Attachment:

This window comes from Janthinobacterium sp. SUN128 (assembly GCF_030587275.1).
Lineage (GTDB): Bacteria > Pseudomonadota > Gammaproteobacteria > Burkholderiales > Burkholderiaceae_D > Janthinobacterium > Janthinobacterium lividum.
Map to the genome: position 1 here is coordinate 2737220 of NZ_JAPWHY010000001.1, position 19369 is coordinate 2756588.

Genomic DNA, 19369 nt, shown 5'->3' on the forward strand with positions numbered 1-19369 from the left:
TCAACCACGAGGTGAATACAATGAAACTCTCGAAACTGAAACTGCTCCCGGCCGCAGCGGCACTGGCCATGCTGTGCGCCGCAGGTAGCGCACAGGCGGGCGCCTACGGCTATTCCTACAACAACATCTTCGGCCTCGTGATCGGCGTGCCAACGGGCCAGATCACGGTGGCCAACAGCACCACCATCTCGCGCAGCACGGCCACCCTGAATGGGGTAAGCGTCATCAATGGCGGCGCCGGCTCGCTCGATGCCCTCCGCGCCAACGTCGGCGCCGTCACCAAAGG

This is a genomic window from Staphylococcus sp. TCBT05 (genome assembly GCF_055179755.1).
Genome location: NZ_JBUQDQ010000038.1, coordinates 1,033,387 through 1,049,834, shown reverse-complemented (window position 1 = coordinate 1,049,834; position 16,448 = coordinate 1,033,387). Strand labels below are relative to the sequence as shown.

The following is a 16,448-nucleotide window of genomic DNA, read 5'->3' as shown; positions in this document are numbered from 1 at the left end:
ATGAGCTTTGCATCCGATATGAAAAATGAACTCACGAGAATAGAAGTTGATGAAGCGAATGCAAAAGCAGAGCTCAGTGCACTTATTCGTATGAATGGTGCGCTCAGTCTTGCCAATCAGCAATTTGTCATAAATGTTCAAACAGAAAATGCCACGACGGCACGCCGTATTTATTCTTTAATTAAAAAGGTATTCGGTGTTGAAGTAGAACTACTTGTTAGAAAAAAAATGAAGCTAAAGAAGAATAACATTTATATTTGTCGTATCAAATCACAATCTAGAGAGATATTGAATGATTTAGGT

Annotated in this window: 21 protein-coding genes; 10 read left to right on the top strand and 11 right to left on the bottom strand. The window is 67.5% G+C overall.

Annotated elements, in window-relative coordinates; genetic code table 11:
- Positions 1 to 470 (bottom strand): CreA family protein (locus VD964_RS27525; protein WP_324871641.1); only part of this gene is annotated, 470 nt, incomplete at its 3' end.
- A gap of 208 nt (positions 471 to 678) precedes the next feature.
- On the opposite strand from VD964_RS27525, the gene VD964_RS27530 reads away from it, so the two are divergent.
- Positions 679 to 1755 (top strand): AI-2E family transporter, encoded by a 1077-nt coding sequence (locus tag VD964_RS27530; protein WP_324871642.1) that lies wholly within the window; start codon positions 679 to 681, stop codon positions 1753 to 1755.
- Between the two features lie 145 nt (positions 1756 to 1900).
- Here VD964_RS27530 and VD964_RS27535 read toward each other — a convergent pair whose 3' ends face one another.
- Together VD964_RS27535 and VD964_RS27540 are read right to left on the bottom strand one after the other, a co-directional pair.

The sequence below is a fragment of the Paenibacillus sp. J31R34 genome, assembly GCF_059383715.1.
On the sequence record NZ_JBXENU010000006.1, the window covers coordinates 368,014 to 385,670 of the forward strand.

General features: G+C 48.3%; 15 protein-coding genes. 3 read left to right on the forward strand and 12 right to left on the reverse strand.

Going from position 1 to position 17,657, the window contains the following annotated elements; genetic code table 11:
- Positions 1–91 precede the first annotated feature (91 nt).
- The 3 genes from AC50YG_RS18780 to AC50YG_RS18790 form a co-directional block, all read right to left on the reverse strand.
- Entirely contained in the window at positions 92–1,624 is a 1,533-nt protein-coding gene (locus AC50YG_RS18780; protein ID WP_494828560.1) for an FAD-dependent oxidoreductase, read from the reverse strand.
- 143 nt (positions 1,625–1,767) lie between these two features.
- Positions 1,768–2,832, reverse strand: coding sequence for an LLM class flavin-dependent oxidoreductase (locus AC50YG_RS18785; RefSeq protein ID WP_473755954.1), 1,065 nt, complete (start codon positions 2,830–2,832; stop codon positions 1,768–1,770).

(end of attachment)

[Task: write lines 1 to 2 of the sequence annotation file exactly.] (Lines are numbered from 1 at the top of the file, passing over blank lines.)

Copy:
This window comes from Janthinobacterium sp. SUN128 (assembly GCF_030587275.1).
Lineage (GTDB): Bacteria > Pseudomonadota > Gammaproteobacteria > Burkholderiales > Burkholderiaceae_D > Janthinobacterium > Janthinobacterium lividum.